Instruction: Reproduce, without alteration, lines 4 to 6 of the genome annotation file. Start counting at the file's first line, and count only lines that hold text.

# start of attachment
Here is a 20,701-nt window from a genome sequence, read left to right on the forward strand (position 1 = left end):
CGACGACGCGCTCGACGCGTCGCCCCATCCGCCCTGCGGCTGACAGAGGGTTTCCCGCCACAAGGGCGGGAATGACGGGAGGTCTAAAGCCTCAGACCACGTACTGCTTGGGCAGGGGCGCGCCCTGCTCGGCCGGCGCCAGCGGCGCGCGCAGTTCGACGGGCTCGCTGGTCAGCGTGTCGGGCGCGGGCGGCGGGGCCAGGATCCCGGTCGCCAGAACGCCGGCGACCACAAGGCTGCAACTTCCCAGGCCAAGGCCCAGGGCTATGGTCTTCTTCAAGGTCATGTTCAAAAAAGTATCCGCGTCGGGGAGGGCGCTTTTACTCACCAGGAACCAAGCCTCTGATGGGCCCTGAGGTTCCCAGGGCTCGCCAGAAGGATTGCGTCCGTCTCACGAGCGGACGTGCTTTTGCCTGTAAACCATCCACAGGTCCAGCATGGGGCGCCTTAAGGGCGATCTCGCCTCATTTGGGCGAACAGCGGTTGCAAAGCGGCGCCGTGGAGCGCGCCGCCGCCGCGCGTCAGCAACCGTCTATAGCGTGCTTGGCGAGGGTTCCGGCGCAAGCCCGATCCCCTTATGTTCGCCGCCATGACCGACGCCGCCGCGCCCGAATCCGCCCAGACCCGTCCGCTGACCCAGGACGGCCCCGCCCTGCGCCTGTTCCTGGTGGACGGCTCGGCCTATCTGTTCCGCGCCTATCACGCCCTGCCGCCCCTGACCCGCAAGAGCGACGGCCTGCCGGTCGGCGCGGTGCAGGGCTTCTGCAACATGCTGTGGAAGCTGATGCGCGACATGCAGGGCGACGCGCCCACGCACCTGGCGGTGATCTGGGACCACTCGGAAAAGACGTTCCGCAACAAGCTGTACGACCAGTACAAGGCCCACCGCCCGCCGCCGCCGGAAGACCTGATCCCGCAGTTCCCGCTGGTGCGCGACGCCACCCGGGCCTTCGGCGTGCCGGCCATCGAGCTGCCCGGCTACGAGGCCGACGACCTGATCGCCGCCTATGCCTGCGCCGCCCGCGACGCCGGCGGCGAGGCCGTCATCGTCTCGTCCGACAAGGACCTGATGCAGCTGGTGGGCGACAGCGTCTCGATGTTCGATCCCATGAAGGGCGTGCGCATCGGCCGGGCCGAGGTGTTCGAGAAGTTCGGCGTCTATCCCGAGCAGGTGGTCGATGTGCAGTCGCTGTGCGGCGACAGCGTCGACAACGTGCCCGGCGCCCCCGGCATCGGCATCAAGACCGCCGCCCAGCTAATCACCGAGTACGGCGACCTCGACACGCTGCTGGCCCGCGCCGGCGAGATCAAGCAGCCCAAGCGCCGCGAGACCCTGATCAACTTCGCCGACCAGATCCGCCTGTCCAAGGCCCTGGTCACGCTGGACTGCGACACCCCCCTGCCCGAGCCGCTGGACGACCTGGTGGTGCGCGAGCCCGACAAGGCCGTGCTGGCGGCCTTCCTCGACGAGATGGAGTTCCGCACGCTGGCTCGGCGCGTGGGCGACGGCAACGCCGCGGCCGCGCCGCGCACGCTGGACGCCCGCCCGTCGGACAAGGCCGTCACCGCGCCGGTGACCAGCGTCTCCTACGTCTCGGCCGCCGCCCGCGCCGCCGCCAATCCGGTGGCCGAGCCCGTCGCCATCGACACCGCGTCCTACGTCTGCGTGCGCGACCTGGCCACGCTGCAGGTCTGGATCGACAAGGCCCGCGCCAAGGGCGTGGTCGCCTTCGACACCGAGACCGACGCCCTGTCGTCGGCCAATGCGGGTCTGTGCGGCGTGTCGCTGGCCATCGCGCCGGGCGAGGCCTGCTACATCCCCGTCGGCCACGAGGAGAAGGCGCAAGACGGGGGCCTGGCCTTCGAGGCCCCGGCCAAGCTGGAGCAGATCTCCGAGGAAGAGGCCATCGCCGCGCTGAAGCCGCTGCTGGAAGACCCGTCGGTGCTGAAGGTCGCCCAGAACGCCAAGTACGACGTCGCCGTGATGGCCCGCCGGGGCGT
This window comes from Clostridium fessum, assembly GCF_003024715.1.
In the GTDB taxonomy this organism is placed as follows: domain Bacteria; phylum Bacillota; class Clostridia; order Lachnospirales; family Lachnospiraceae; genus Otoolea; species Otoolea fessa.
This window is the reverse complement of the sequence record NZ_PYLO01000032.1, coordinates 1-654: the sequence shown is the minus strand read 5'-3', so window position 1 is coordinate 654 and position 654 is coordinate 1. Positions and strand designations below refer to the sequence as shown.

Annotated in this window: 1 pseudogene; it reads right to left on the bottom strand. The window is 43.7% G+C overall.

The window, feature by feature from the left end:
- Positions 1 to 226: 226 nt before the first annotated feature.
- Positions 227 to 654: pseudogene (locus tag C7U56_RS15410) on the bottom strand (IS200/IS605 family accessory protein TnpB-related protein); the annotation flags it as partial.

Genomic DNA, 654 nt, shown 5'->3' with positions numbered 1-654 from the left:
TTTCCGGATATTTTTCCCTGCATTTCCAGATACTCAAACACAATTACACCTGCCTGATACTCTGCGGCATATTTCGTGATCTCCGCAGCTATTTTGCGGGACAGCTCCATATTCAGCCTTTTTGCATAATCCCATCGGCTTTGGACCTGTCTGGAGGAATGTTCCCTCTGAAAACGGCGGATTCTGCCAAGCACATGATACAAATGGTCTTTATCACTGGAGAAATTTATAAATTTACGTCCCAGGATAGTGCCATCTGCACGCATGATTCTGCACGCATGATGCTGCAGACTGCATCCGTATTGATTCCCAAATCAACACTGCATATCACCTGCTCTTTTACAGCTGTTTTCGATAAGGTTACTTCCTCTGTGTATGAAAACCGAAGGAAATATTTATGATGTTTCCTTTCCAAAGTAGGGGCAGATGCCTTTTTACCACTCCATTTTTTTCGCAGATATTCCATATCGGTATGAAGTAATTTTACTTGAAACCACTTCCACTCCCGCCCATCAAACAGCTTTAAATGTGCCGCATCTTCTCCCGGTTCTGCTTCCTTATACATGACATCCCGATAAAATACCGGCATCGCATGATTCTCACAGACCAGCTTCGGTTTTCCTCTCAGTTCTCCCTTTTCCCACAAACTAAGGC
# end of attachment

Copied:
In the GTDB taxonomy this organism is placed as follows: domain Bacteria; phylum Bacillota; class Clostridia; order Lachnospirales; family Lachnospiraceae; genus Otoolea; species Otoolea fessa.
This window is the reverse complement of the sequence record NZ_PYLO01000032.1, coordinates 1-654: the sequence shown is the minus strand read 5'-3', so window position 1 is coordinate 654 and position 654 is coordinate 1. Positions and strand designations below refer to the sequence as shown.

Annotated in this window: 1 pseudogene; it reads right to left on the bottom strand. The window is 43.7% G+C overall.